The Complainant has thus failed in establishing the first element required by Paragraph 4 of the INDRP.
Further, while analyzing Legitimate Interests, the Panelist / Arbitrator stated:
While the Complainant has submitted that the Respondent is engaging in ‘criminal fraud’ and ‘phishing’ through the disputed domain name, it has failed to provide any evidence which could establish this. The Complainant has based these assumptions on the fact that as per the MX records of the disputed domain name, e-mail ids have been set-up on the domain name; and that additionally there is no operational website on the domain name.
In the Panel’s opinion, the mere fact that e-mail ids have been set-up by the Respondent on the disputed domain name does not establish in any way that such e-mail ids [if any] are being used to impersonate the Complainant. Additionally, the absence of a website on the domain name in this case does not necessarily mean that the Respondent does not have any rights or legitimate interests in the domain name – especially considering the fact that the domain name was registered in May 2020, and that it is perfectly reasonable for registrants to take a few months or more for developing their website.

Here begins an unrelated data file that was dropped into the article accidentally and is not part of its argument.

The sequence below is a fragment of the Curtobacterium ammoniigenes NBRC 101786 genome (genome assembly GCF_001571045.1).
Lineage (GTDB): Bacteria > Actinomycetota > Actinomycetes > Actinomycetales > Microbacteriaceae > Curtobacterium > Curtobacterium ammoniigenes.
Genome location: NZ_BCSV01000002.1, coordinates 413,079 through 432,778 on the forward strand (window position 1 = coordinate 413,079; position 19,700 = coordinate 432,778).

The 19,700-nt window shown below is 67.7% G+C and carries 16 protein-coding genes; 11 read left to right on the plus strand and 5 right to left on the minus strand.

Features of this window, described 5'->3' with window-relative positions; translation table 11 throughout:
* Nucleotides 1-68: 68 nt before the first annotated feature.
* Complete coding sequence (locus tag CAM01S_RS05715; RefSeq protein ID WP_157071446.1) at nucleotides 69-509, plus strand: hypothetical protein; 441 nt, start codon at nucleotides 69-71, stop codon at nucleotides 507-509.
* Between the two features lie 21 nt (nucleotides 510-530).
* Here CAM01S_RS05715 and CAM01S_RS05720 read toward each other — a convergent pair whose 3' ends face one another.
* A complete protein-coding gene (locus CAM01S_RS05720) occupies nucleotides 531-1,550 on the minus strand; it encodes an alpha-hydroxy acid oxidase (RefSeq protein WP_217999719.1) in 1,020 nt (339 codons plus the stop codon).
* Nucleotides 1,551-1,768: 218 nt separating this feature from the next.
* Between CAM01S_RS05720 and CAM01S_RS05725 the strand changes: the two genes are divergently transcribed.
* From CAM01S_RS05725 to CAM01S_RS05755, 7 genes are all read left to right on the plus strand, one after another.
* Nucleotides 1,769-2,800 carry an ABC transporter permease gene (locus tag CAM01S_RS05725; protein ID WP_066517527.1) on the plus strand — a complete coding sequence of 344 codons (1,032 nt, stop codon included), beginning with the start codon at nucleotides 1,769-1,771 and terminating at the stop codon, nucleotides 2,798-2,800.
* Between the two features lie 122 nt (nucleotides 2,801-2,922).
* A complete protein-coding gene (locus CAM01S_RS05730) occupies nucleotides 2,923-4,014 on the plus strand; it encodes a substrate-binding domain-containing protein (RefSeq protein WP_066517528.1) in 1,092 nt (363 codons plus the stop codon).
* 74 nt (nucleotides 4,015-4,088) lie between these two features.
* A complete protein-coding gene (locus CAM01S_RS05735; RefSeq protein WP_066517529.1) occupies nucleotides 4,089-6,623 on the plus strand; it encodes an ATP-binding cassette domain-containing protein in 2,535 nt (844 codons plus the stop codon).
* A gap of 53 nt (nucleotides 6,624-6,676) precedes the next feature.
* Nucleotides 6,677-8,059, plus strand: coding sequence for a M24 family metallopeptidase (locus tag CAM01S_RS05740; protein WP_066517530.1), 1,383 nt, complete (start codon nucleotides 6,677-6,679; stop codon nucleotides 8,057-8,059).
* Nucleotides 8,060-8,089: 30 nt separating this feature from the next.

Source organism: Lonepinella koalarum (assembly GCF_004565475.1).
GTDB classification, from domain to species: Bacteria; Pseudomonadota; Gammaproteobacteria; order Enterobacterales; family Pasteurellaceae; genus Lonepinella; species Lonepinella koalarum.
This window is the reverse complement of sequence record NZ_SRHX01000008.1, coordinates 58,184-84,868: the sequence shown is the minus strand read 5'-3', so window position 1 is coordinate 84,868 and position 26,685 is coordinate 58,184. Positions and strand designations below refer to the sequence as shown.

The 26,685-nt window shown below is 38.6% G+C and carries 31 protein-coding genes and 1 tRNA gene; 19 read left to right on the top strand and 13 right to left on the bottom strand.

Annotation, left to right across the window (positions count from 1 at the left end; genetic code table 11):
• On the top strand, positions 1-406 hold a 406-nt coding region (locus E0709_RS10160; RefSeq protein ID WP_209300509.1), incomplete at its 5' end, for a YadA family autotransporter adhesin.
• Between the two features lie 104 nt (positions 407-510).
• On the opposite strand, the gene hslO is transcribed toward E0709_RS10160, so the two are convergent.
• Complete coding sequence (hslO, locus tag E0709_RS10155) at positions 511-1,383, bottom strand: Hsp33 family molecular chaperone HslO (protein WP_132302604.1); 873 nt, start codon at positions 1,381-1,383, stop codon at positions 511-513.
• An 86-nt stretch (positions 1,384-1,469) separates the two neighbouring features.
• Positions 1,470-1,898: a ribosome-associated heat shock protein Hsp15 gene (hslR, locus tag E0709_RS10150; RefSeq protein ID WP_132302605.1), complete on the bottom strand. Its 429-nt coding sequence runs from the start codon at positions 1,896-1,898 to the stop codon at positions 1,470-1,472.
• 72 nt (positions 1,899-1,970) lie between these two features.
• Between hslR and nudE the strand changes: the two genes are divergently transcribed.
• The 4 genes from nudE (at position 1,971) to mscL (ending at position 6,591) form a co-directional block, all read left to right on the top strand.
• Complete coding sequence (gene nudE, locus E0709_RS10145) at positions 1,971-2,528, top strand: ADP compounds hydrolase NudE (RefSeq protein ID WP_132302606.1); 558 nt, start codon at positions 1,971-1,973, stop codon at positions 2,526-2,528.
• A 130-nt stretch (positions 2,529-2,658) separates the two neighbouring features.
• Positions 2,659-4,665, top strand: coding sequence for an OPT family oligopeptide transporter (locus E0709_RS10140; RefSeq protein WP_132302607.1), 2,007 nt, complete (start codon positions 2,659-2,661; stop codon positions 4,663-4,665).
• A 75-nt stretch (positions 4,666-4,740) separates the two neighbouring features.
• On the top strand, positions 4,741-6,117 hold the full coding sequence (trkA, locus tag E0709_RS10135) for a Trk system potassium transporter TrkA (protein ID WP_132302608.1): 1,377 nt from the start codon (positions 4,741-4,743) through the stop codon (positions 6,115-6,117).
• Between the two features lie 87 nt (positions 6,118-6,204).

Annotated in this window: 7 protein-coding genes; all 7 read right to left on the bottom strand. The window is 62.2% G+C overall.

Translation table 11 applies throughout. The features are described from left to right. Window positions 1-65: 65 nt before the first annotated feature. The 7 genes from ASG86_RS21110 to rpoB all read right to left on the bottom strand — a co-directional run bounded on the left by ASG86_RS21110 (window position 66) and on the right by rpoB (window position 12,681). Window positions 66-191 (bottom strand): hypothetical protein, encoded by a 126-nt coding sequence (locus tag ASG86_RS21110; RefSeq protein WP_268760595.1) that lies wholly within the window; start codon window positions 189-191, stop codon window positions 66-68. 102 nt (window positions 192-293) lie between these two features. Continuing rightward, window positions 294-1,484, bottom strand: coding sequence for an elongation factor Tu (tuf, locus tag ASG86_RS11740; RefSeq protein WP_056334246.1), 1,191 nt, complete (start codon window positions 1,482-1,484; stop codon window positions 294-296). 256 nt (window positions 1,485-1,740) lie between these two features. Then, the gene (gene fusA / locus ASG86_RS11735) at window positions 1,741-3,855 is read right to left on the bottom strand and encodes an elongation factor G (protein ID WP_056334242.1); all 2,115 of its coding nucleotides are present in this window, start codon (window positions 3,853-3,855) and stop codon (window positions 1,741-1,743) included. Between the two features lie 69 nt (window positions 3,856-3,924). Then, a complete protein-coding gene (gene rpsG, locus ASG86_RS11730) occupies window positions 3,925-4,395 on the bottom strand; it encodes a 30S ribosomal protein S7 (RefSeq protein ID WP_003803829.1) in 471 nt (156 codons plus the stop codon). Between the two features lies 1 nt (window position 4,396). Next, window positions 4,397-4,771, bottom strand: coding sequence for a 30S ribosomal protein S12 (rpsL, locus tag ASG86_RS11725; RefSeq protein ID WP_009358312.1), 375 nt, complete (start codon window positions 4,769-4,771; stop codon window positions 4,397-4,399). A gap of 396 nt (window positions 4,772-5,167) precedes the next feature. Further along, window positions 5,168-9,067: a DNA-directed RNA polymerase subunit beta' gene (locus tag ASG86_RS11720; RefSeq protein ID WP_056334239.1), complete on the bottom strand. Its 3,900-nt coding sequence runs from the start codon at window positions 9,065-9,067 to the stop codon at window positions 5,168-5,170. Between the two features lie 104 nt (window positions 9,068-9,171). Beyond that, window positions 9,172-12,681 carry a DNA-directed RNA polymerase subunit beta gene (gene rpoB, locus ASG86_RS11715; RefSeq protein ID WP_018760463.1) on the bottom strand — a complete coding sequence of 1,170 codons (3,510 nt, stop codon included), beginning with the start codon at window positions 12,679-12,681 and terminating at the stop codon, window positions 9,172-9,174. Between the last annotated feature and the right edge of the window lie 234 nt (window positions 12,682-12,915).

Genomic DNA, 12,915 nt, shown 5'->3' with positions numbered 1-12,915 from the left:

Thus in the absence of any demonstrable evidence which could have indicated the Respondent’s lack of rights or legitimate interests in the domain name, the Panel finds that the Complainant has failed to establish that the Respondent has no rights or legitimate interests in the disputed domain name.
Lastl as to Bad Faith, the Panelist / Arbitrator held:
From the circumstances of the case and from the evidence put forth before the Panel by the Complainant,the Panel is of the opinion that the Respondent has is no manner attempted to encash on the goodwill and reputation of the Complainant and their mark ‘Trijicon’.